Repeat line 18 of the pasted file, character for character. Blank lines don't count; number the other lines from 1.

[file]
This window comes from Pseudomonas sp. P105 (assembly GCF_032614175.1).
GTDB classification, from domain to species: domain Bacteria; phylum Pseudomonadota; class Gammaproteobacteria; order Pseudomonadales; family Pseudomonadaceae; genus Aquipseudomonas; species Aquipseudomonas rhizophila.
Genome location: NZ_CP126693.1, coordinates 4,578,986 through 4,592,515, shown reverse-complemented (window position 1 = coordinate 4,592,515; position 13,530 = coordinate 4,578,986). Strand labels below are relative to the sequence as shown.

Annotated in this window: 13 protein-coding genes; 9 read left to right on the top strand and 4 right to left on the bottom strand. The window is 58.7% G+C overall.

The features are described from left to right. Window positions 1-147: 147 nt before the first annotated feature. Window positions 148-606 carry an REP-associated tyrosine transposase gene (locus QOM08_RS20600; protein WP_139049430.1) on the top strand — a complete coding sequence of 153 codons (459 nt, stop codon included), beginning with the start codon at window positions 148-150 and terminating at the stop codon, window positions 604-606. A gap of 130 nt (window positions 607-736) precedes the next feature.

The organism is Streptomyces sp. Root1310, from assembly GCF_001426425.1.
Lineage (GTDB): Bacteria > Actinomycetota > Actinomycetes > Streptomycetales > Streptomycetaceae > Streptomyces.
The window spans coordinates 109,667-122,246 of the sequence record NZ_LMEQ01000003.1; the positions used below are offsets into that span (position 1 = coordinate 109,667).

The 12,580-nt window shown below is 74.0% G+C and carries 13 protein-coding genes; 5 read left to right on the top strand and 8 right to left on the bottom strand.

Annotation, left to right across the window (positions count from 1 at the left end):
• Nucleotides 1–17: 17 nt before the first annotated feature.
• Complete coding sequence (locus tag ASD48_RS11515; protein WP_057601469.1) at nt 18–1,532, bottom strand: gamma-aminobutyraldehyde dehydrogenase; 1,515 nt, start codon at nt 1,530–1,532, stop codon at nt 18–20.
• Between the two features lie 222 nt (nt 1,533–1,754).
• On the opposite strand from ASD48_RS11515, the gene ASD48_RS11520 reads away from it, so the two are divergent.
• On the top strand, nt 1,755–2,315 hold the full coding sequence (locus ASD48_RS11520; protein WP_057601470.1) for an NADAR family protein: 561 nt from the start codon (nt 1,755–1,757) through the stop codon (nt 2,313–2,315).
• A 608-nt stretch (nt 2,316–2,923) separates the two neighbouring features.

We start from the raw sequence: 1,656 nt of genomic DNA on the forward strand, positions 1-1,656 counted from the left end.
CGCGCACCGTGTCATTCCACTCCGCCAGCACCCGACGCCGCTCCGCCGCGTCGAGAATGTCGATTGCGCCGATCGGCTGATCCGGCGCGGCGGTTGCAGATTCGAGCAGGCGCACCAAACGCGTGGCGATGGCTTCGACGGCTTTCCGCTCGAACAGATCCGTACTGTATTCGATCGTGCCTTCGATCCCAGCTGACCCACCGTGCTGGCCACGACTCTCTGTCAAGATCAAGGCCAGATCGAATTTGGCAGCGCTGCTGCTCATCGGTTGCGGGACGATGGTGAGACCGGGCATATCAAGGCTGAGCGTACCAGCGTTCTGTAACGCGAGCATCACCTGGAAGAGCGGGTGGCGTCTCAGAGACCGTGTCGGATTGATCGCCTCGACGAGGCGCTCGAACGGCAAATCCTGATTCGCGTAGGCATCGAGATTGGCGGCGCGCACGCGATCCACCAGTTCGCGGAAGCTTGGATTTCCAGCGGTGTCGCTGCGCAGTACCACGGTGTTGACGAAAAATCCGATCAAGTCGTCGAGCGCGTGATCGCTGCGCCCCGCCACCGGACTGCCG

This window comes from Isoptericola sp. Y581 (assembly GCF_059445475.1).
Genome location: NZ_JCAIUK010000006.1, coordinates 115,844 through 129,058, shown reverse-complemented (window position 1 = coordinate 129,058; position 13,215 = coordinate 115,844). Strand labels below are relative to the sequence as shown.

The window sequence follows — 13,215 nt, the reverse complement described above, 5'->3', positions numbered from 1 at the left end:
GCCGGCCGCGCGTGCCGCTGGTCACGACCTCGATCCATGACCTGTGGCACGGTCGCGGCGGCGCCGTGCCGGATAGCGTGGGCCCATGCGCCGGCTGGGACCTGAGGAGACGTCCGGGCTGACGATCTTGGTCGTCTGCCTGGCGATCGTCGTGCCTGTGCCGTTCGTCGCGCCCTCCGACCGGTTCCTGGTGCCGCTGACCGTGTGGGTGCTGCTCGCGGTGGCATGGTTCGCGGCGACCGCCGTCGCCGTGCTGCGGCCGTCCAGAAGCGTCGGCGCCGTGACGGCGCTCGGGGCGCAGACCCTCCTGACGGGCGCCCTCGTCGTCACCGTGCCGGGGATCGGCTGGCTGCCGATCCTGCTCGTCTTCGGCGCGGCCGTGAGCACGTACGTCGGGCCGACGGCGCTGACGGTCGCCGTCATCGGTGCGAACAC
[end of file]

CGCGCACCGTGTCATTCCACTCCGCCAGCACCCGACGCCGCTCCGCCGCGTCGAGAATGTCGATTGCGCCGATCGGCTGATCCGGCGCGGCGGTTGCAGATTCGAGCAGGCGCACCAAACGCGTGGCGATGGCTTCGACGGCTTTCCGCTCGAACAGATCCGTACTGTATTCGATCGTGCCTTCGATCCCAGCTGACCCACCGTGCTGGCCACGACTCTCTGTCAAGATCAAGGCCAGATCGAATTTGGCAGCGCTGCTGCTCATCGGTTGCGGGACGATGGTGAGACCGGGCATATCAAGGCTGAGCGTACCAGCGTTCTGTAACGCGAGCATCACCTGGAAGAGCGGGTGGCGTCTCAGAGACCGTGTCGGATTGATCGCCTCGACGAGGCGCTCGAACGGCAAATCCTGATTCGCGTAGGCATCGAGATTGGCGGCGCGCACGCGATCCACCAGTTCGCGGAAGCTTGGATTTCCAGCGGTGTCGCTGCGCAGTACCACGGTGTTGACGAAAAATCCGATCAAGTCGTCGAGCGCGTGATCGCTGCGCCCCGCCACCGGACTGCCG